To 100 mg of resin (0.06 mmol 4-carboxyphthalimide) (3) from Example 3, presoaked in 2 mL DMA for 30 min., were added 0.56 g (20 eq) PyBrOP, 0.52 mL (50 eq) DIPEA, and 1.2 mmol (20 eq) of the desired aniline. The suspension was shaken for 5 days at 37° C., followed by filtration to remove excess reagents. The resin was washed with 5 mL DMF, 5 mL ethyl acetate, 5 mL methanol, and 10 mL CH2Cl2, and was then air dried to yield the resin-bound product (4). To facilitate cleavage of the target compounds (5), the resin was suspended in 2 mL TFA for 4 h. The resin was removed by filtration, the resulting filtrate was dried in vacuo, and the product was loaded onto a short plug of silica gel. Quick elution with ethyl acetate allowed for removal of colored impurities undesirable in a spectrophotometric assay.

Example 5 Synthesis of 3-Methyl-5-Nitrobenzyl Bromide (7)

To a solution of 0.8 g (5.3 mmol) of commercially available m-nitroxylene (6) in 10 mL CC14, 1.23 g (6.9 mmol, 1.3 eq) NBS was added, and the mixture was irradiated with a UV source at reflux for 4 h. The resulting mixture was dried in vacuo, suspended in hexane, and filtered. The filtrate was dried to afford a 10:1:3 mixture of monobromide:starting material:dibromide. The title material (7) was purified in 65% yield by silica gel chromatography using a 0-5% ethyl acetate/hexane gradient. 1H NMR (CDCl2) δ2.46 (s, 3, CH3), 4.48 (s, 2, CH2), 7.52 (s, 1, H2), 7.97 (s, 1, H4), 8.05 (s, 1, H6).

Example 6 Synthesis of (3-Methyl-5-Phenoxymethyl)Nitrobenzene (8)

3-Methyl-5-nitrobenzyl bromide (0.8 g, 3.5 mmol) (7) from Example 5 was dissolved in 10 mL DMSO, followed by the addition of 0.46 g (4.9 mmol, 1.4 eq) phenol and 300 mg (5.3 mmol) potassium hydroxide. The solution was stirred for 2 h, until essentially all the potassium hydroxide dissolved. The reactants were diluted into 30 mL of ethyl acetate, and washed twice with an equal volume of water. The organic layer was dried with sodium sulfate, and the solvent was removed in vacuo. Silica gel purification (in hexane, followed by 0-5% ethyl acetate/hexane gradient) afforded the title product (0.81 g, 95%) (8). 1H NMR (CDCl3) δ2.49 (s, 3, CH3), 5.11 (s, 2, CH2), 6.95-7.03 (m, 3, phenolic Hp and 2 Hm), 7.24-7.34 (m, 2, phenolic 2 Ho), 7.58 (s, 1, H2), 7.99 (s, 1, H6), 8.11 (s, 1, H4).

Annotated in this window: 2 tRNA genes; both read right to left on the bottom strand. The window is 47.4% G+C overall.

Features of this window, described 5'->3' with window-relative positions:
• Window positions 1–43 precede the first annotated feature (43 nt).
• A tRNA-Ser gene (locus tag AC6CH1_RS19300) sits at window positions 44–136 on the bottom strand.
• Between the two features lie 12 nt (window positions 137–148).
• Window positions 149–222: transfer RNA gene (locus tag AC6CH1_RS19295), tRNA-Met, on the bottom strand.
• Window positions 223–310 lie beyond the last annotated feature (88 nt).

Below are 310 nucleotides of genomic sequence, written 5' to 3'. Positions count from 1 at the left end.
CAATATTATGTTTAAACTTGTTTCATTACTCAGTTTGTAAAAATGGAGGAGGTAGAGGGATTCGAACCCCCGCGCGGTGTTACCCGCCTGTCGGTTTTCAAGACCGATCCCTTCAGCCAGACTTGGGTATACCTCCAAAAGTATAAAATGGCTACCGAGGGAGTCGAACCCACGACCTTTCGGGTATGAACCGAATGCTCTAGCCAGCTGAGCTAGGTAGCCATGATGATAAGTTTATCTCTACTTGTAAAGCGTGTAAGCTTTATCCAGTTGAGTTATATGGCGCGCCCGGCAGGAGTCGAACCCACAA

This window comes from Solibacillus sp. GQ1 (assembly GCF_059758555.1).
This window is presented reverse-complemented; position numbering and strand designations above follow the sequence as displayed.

Example 7 Synthesis of (3-Methyl-5-Phenoxymethyl)Aniline (9)

To a solution of 0.81 g (3.3 mmol) (3-Methyl-5-phenoxymethyl)nitrobenzene (8) from Example 6 in 10 mL methanol, 30 mg Pd/C catalyst was added, and the mixture was shaken under H2 for 2 h (35 psi). The resulting solution was filtered through Celite and the solvent was removed in vacuo. The title product (9) was purified on silica gel (hexane/ethyl acetate) to homogeneity (0.64 g, 90% yield). 1H NMR (CDCl3) δ2.25 (s, 3, CH3), 4.92 (s, 2, CH2),6.4-6.7 (3s, 3, H2, H4, H6), 6.95-6.97 (m, 3, phenolic Hp and 2 Hm), 7.20-7.28 (m, 2, phenolic 2 Ho).

Example 8 Synthesis of (3-Benzyloxy-6-Chloro)Nitrobenzene (11)

Commercially available 4-chloro-3-nitrophenol (10) (1 g, 5.7 mmol) was dissolved in 10 mL DMSO, followed by the addition of 0.97 g (5.7 mmol, 1.0 eq) BnBr and 400 mg (7.1 mmol) potassium hydroxide. The solution was stirred for 2 h, until essentially all the potassium hydroxide dissolved. The reactants were diluted into 30 mL of ethyl acetate, and washed twice with an equal volume of water. The organic layer was dried with sodium sulfate, and the solvent was removed in vacuo. Silica gel purification (in hexane, followed by 0-5% ethyl acetate/hexane gradient) afforded the title compound (1.4 g, 93%) (11). 1H NMR (CDCl3) δ5.10 (s, 2, CH2), 7.11 (dd, 1, H4), 7.38-7.43 (m, 6, phenyl and H5), 7.46 (d, 1, H2).

The title compound (11) can then be used in the method described in Example 7 to produce (3-benzyloxy-6-chloro)aniline (12).

Example 9 Synthesis of (4′-Phthalimido)Carboxamido-3-Methyl-5-Phenoxymethylbenzene (Ia(2))

The title compound (Ia(2)) was synthesized following the method of Example 4 and using the aniline (9) from Example 7. 1H NMR (DMSO-d6) δ2.30 Cs, 3, CH3), 5.04 Cs, 2, CH2), 6.90-7.05 (m, 4, phenyl Hp+2Ho, H4), 7.24-7.30 (m, 2, 2Hm), 7.56, 7.65 (2s, 2, H2, H6), 7.93 (d, 1, H6′), 8.32 (d, 1, H5′), 8.33 (s, 1, H3′).

Example 10 Synthesis of (4′-Phthalimido)Carboxamido-3-Benzyloxy-6-Chlorobenzene (Ia(3))

The title compound (Ia(3)) was synthesized following the method of Example 4 and using the aniline (12) from Example 8. 1H NMR (DMSO-d6) 8 5.11 (a, 2, CH2), 6.97 (dd, 1, H4), 7.28 (d, 1, H2), 7.31-7.46 (m, 6, phenyl, H5), 7-96 (d, 1, H6′), 8.33 (d, 1, H5′), 8.34 (s, 1, H3′).

Example 11 Synthesis of (4′-Phthalimido)Carboxamido-3-(4-Bromobenzyloxy)-Benzene (Ia(5))

The title compound (Ia(5)) was synthesized following the method of Example 4 and using the aniline: